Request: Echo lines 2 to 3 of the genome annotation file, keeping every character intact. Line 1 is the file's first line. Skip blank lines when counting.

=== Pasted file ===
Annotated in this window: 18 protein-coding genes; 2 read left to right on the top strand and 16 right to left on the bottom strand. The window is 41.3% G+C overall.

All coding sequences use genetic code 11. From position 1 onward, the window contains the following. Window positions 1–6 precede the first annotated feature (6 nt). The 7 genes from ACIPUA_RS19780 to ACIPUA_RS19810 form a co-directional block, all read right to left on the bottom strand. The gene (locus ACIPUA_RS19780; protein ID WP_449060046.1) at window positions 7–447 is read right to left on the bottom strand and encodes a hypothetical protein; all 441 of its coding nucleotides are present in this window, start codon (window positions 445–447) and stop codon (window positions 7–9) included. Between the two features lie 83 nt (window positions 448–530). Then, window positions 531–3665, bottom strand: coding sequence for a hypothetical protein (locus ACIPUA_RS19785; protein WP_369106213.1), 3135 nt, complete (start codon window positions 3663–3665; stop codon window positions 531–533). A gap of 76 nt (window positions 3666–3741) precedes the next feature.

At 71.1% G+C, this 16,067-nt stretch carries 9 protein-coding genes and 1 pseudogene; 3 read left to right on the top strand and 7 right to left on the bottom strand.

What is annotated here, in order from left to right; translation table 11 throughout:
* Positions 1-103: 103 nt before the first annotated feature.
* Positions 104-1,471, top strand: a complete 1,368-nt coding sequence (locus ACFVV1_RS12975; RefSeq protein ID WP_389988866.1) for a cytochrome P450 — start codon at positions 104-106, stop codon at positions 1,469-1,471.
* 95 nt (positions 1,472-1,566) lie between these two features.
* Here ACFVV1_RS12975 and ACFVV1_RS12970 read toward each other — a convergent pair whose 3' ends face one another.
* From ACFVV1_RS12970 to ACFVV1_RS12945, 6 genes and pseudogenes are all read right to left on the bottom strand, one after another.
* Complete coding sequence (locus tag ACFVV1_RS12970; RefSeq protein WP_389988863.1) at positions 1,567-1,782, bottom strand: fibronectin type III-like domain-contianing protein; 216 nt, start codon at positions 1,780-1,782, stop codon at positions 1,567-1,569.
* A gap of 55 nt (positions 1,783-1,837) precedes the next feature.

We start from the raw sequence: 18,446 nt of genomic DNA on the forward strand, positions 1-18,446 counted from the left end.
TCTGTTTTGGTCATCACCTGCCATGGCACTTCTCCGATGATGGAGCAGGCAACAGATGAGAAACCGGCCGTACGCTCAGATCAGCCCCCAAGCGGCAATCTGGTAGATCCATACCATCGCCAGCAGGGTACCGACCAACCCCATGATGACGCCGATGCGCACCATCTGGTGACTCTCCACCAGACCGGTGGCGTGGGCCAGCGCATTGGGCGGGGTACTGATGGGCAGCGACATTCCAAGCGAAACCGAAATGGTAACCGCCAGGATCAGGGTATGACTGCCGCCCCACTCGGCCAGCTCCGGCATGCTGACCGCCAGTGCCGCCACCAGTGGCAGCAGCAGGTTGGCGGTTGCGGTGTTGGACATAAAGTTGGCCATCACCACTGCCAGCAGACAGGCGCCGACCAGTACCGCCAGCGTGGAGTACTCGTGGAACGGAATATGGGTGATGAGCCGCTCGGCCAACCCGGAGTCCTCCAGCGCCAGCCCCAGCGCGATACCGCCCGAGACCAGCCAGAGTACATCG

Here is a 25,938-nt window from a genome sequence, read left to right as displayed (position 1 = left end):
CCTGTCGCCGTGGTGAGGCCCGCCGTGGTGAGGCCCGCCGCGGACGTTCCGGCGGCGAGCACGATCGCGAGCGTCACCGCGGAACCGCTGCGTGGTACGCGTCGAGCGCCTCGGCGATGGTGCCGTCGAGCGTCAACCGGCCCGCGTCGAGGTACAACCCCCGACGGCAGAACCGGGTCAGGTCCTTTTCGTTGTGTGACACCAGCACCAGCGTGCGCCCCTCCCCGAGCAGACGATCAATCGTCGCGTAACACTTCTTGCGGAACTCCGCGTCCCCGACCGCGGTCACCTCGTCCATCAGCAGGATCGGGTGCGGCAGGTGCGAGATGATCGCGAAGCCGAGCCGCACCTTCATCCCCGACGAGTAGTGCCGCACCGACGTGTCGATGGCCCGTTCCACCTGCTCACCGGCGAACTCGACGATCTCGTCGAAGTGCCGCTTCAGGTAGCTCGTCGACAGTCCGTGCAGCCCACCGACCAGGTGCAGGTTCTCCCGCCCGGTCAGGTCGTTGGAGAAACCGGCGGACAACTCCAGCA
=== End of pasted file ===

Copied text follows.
All coding sequences use genetic code 11. From position 1 onward, the window contains the following. Window positions 1–6 precede the first annotated feature (6 nt). The 7 genes from ACIPUA_RS19780 to ACIPUA_RS19810 form a co-directional block, all read right to left on the bottom strand. The gene (locus ACIPUA_RS19780; protein ID WP_449060046.1) at window positions 7–447 is read right to left on the bottom strand and encodes a hypothetical protein; all 441 of its coding nucleotides are present in this window, start codon (window positions 445–447) and stop codon (window positions 7–9) included. Between the two features lie 83 nt (window positions 448–530). Then, window positions 531–3665, bottom strand: coding sequence for a hypothetical protein (locus ACIPUA_RS19785; protein WP_369106213.1), 3135 nt, complete (start codon window positions 3663–3665; stop codon window positions 531–533). A gap of 76 nt (window positions 3666–3741) precedes the next feature.

At 71.1% G+C, this 16,067-nt stretch carries 9 protein-coding genes and 1 pseudogene; 3 read left to right on the top strand and 7 right to left on the bottom strand.